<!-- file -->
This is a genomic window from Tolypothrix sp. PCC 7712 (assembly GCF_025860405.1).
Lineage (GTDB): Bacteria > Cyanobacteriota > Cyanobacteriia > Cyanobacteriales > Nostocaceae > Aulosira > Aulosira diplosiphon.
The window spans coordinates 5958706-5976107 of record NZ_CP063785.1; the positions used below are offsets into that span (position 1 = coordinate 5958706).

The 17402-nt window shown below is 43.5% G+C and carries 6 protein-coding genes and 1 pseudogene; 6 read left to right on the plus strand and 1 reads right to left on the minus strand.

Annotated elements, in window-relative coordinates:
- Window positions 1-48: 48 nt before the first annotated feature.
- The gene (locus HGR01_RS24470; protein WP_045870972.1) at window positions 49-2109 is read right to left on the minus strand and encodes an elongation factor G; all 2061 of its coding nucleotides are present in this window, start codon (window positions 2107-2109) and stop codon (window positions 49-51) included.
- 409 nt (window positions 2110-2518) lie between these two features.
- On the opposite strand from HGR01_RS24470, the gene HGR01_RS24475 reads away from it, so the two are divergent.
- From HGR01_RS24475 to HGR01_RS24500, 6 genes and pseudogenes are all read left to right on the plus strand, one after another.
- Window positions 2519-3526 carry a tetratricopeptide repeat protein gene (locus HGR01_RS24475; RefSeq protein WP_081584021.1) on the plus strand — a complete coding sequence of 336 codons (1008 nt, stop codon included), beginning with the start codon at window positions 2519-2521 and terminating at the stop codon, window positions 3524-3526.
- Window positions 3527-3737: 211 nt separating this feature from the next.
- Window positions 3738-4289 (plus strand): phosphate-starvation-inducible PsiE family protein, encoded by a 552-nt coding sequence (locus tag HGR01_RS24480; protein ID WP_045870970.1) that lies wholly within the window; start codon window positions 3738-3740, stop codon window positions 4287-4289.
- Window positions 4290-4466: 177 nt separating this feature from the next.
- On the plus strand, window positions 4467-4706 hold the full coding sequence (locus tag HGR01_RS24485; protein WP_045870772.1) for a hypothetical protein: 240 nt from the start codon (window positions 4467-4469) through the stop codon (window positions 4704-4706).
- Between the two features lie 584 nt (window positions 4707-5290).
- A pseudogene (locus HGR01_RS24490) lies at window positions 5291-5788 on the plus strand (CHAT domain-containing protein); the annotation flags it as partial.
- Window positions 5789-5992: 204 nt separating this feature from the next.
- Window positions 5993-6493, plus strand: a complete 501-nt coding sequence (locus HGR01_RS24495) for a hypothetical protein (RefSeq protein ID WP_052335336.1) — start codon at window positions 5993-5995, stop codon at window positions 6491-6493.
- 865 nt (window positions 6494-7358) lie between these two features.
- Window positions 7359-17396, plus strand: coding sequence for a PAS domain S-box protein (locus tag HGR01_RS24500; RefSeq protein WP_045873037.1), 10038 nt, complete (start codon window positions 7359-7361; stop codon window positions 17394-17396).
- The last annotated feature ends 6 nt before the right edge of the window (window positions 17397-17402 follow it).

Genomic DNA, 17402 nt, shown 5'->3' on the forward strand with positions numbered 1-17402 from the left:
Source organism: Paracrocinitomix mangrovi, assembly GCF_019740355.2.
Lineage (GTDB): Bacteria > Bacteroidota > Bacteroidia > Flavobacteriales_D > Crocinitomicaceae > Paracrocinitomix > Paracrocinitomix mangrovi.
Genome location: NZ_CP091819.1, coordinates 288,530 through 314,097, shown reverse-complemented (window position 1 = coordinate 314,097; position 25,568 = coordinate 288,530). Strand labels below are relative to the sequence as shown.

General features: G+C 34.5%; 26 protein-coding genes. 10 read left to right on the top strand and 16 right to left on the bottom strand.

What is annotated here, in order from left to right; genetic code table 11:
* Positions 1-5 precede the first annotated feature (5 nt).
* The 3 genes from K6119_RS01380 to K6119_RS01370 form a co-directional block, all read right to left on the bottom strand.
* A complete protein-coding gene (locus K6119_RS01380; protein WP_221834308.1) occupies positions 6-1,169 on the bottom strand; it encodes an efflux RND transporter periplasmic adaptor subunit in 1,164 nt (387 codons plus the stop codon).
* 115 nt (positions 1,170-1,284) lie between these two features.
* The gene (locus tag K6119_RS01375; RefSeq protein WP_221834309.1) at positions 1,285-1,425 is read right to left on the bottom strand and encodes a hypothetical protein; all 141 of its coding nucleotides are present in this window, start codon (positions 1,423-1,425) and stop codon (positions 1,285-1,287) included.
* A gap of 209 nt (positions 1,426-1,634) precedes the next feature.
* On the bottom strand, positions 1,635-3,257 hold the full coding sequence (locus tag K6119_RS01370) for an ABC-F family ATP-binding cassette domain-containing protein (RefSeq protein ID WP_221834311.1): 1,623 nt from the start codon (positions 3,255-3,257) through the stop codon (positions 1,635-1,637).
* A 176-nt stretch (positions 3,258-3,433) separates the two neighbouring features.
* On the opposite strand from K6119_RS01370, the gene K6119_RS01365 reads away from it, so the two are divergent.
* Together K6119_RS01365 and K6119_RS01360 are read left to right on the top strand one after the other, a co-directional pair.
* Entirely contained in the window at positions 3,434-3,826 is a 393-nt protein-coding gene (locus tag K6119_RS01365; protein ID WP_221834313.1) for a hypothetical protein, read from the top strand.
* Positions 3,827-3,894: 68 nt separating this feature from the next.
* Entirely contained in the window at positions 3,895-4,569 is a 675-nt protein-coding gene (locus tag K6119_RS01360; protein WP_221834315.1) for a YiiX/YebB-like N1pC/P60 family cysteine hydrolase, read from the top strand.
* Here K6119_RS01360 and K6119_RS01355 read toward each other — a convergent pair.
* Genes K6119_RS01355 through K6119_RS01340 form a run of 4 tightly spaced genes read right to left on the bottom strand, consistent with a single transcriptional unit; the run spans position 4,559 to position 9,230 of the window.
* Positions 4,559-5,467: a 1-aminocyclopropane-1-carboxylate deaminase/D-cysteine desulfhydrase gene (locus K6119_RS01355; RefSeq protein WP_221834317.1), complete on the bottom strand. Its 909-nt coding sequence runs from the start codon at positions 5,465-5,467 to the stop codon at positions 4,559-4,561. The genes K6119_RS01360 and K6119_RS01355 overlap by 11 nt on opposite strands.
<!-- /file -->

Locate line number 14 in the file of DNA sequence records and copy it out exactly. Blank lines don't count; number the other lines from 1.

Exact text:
- Window positions 4290-4466: 177 nt separating this feature from the next.